Effects of perfluorinated compounds (PFCs) on metabolic tissues and the benefits of caloric restriction
The CDC states that there has been a dramatic increase in obesity from 1990 to 2010. Type-II diabetes and obesity prevalence are increasing worldwide. Often, obesity and Type-II diabetes are concurrent, and predispose individuals to development of fatty liver disease, referred to as Non-alcoholic fatty liver disease (NAFLD). Perfluorooctane sulfonic acid (PFOS) and perfluorooctanoic acid (PFOA) are two commonly studied perfluorinated compounds (PFC's) that are considered environmental toxicants that have the potential to elicit diabetic and NAFLD phenotypes. This dissertation presents novel findings of gaps within the literature to date. Traditionally, diabetes and obesity have been discussed in regard with genetics, diet and old age. Now, risk factors that also need to be considered are environmental chemicals. We found that PFOS elicits an insulin-resistant phenotype in adult mice, where they were not utilizing glucose as readily compared to the controls. The effect of PFOS on therapeutic management interventions has not previously been looked at. Here, we show that PFOS interferes with the Metformin-induced decrease in glucose. We also found a vast increase in the hepatic triglycerides with PFOS exposure. In this thesis, PFOS was administered in a sub-chronic low dose (100&mgr;g/kg) daily to mice fed ad libitum or placed on caloric restriction (CR) for five weeks. In the cohort we generated, we observed that PFOS exposure increased hepatic lipid content in mature male mice fed ad libitum and dampened the observed CR-induced decrease in hepatic lipids. PFOS administration did not affect glucose tolerance in ad libitum fed mice, but did interfere with CR-induced improvement of glucose tolerance. This was further associated with suppression of IRS-1 mRNA expression in liver. As hepatic lipid content is closely tied to insulin and glucagon signaling for hepatic glucose production, it was determined whether the observed effects in vivo were due to PFOS-stimulated hepatic glucose production. Using cultured mouse hepatocytes under low glucose conditions, it was evaluated whether PFOS could enhance glucagon-stimulated glucose production. PFOS stimulated hepatocyte glucose production and also enhanced glucagon-induced glucose production. Furthermore, in HEPG2 cells, PFOS exposure (25 and 250 µM) significantly increased glucose output and AiCar, which suppresses glucose production, was ineffective in the presence of PFOS. These findings provide a mechanistic explanation for the decreased glucose tolerance in our in vivo mouse cohort. PFOS increases glucose output from the in vitro models, even when challenged with metformin or AiCar, as well as, decreases the glucose utilization in the in vivo mouse study suggesting that it has a glucagon-like effect.^ PFOA is a perfluorinated carboxylic acid also commonly found in the environment. According to the EPA, low levels of PFOA are widely distributed in environmental media (Houde et al., 2011; Gewertz et al., 2013) and in the blood of the general United States population. The EPA states that PFOA is a known liver toxicant, development toxicant, and carcinogen in rodents. It has been detected in human liver, kidney and adipose tissue ranging from 0.3 to 3.8ng/g with the highest concentrations within the liver (Maestri et al., 2006). In another study, PFOA is considered an obesogen to mid-aged mice where insulin and leptin levels were altered at a very low concentration (Hines et al., 2009). PFOA is a Potent activator of peroxisome-proliferator activated receptor-alpha (Ppar-&agr;) contributing to oxidative stress and activation of fatty acid oxidation pathways in hepatocytes. Given its persistence, the purpose of this study was to evaluate whether PFOA treatment affects fatty acid oxidation, lipid synthesis, and antioxidant response gene expression in adipose tissue in adult male mice. Utilizing an exposure paradigm characterized by the Environmental Protection Agency, adult male mice were treated with 1.0 or 3.0 mg PFOA ammonium salt/kg for 7 days. Adipose tissue was collected and total RNA was isolated. Analysis of mRNA was completed by quantitative PCR. For the most part, gene expression in adipose tissue from vehicle- and PFOA-treated mice was similar. Literature lacks data on PFOA in adipose tissue and in human health, which continue to be discovered. Given its persistence, longer exposure periods and protein expression changes should be examined.^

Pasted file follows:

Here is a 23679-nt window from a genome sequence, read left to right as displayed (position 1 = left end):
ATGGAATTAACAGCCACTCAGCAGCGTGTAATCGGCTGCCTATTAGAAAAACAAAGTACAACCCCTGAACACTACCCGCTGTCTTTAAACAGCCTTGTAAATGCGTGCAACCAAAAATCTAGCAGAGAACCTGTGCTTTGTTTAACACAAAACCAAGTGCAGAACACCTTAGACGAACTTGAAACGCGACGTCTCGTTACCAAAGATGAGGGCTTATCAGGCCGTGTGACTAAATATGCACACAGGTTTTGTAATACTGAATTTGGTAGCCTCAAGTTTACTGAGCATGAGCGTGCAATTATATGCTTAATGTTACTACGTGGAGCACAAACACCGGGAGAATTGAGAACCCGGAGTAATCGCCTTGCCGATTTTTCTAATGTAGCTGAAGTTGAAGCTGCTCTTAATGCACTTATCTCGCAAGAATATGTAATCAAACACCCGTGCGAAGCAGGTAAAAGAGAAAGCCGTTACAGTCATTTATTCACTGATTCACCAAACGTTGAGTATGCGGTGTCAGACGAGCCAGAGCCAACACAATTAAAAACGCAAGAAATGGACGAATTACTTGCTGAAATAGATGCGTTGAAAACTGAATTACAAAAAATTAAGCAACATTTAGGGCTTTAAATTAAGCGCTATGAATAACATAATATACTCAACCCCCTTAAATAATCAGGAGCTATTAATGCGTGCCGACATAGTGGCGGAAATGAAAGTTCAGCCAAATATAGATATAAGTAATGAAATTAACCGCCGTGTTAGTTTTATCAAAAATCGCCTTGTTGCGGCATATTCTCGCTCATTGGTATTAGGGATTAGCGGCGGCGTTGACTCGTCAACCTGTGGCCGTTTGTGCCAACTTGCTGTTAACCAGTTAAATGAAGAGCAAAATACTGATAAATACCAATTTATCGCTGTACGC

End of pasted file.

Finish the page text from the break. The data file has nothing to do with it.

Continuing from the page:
Health Sciences, Pharmacy
Deanna M Salter,
"Effects of perfluorinated compounds (PFCs) on metabolic tissues and the benefits of caloric restriction"
Dissertations and Master's Theses (Campus Access).